Thomas Daniel was quoted in South China Morning Post, 1 June 2024

  • From the South China Sea to Huawei and historical insurgencies, Malaysia has long been willing to overlook issues in the service of neutrality
  • But its deep economic ties with China are now fuelling concerns that the Southeast Asian nation may find itself caught between sparring superpowers

By Joseph Sipalan

Malaysia expects to welcome Chinese Premier Li Qiang this month for a visit marking 50 years since Kuala Lumpur first forged diplomatic ties with Beijing. But the celebratory mood may be tempered by the increasingly awkward questions experts say the US-China trade war is asking of Malaysia’s leadership.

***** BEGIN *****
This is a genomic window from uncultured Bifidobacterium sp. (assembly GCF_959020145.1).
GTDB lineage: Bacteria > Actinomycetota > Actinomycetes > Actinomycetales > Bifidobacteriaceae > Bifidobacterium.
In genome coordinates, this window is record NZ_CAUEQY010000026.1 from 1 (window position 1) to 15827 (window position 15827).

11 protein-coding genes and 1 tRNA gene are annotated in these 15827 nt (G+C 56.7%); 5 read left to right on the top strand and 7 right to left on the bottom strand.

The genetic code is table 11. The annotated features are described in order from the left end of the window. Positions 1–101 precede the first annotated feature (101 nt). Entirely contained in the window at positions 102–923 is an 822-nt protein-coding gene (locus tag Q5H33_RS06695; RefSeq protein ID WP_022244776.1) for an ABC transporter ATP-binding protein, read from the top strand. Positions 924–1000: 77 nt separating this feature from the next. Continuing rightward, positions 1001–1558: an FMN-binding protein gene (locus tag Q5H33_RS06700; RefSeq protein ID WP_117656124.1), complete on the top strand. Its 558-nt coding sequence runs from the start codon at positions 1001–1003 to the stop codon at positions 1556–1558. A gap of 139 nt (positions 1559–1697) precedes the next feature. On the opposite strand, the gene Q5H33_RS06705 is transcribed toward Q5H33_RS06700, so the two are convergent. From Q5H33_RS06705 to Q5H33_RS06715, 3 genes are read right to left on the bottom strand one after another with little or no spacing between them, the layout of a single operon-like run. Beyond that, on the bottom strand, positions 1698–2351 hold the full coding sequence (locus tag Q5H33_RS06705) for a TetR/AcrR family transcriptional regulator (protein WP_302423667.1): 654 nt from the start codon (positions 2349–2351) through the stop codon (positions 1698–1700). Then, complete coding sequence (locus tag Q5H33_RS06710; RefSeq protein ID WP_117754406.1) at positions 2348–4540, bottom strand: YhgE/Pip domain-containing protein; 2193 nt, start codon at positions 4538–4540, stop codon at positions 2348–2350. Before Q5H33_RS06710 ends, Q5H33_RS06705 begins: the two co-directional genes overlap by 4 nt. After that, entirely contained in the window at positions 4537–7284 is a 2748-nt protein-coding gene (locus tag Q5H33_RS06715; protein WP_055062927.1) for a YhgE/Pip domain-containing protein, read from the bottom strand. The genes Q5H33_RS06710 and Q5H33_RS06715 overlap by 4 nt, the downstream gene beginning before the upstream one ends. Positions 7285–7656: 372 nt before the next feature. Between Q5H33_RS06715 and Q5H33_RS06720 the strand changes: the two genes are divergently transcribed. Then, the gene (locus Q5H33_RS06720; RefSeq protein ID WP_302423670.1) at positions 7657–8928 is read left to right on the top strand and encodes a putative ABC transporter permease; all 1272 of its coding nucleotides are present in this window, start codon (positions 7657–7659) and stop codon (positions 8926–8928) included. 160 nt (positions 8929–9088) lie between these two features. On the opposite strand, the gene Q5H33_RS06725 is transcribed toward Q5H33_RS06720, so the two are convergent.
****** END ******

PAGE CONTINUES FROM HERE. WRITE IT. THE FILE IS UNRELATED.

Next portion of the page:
China has now been Malaysia’s top trading partner for the past 15 years in a row – a reminder of the Asian giant’s dramatic economic ascent since the two countries established formal relations on May 31, 1974.

But these deep economic ties have also fuelled concerns that Malaysia may find itself caught in the middle of the intensifying rivalry between the United States and China, as sanctions ripple through global supply chains traversing Southeast Asia and the region’s leaders increasingly come under pressure to pick sides.

Amid the diplomatic peril, Malaysian Prime Minister Anwar Ibrahim sees opportunity. At an industry event in Kuala Lumpur on Tuesday, he made a pitch to global semiconductor players that Malaysia was their best bet for a “neutral and non-aligned location” to do business.

Yet experts caution that neutrality may prove elusive in the months ahead, especially if the bitter sparring between Washington and Beijing over tech and trade issues intensifies.